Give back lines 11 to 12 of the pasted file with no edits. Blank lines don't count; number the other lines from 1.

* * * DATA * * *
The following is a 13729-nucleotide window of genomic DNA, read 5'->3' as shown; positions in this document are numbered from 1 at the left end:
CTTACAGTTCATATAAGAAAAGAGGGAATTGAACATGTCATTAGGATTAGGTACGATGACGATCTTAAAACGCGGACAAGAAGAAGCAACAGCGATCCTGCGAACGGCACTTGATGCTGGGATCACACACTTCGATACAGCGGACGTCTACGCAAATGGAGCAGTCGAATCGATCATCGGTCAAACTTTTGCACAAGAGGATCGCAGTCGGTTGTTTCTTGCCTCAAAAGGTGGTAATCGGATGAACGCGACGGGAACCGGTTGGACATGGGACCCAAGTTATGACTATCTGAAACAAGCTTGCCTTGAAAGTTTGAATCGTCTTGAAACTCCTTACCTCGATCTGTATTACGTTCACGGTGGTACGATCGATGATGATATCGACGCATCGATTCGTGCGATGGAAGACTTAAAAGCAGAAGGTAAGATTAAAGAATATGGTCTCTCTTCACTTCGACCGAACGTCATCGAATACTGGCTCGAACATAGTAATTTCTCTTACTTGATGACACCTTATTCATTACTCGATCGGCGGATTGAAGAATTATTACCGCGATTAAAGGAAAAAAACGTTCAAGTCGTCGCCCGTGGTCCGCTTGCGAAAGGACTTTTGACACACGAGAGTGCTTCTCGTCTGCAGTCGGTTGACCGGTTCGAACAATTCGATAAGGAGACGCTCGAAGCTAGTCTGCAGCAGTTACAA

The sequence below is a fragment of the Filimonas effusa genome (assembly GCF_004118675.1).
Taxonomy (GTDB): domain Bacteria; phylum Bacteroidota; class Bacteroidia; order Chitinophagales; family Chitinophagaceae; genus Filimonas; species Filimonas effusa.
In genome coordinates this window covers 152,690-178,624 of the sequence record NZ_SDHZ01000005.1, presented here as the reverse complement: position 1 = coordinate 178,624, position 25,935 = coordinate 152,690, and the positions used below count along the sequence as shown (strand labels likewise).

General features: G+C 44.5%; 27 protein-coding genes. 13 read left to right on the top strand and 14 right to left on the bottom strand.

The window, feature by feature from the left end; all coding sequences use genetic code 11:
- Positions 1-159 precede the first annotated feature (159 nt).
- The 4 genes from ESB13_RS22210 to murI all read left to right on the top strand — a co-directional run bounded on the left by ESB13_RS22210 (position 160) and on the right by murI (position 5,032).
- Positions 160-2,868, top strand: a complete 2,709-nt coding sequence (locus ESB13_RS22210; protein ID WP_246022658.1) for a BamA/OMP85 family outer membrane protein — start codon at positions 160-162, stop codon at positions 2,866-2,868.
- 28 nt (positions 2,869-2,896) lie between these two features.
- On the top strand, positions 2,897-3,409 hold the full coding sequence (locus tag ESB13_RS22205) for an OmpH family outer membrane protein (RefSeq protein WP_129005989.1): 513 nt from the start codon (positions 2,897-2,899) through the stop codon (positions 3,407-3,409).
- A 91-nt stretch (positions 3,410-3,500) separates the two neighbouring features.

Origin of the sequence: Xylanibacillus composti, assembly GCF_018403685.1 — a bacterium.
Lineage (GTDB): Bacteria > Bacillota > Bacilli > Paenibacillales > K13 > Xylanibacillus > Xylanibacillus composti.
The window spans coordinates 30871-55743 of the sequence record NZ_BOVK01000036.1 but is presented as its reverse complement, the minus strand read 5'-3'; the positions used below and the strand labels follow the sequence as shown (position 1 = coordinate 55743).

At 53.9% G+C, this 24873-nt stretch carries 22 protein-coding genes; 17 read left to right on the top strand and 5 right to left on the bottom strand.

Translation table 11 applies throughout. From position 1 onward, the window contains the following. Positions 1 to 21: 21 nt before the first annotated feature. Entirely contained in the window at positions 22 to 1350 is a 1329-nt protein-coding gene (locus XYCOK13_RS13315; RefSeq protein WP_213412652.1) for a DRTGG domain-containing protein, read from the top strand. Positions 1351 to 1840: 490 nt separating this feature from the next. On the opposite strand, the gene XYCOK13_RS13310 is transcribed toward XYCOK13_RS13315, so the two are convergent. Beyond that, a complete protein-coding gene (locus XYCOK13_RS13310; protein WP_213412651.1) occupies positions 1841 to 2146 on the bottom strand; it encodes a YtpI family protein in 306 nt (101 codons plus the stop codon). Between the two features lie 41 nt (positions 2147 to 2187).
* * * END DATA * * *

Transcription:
- 28 nt (positions 2,869-2,896) lie between these two features.
- On the top strand, positions 2,897-3,409 hold the full coding sequence (locus tag ESB13_RS22205) for an OmpH family outer membrane protein (RefSeq protein WP_129005989.1): 513 nt from the start codon (positions 2,897-2,899) through the stop codon (positions 3,407-3,409).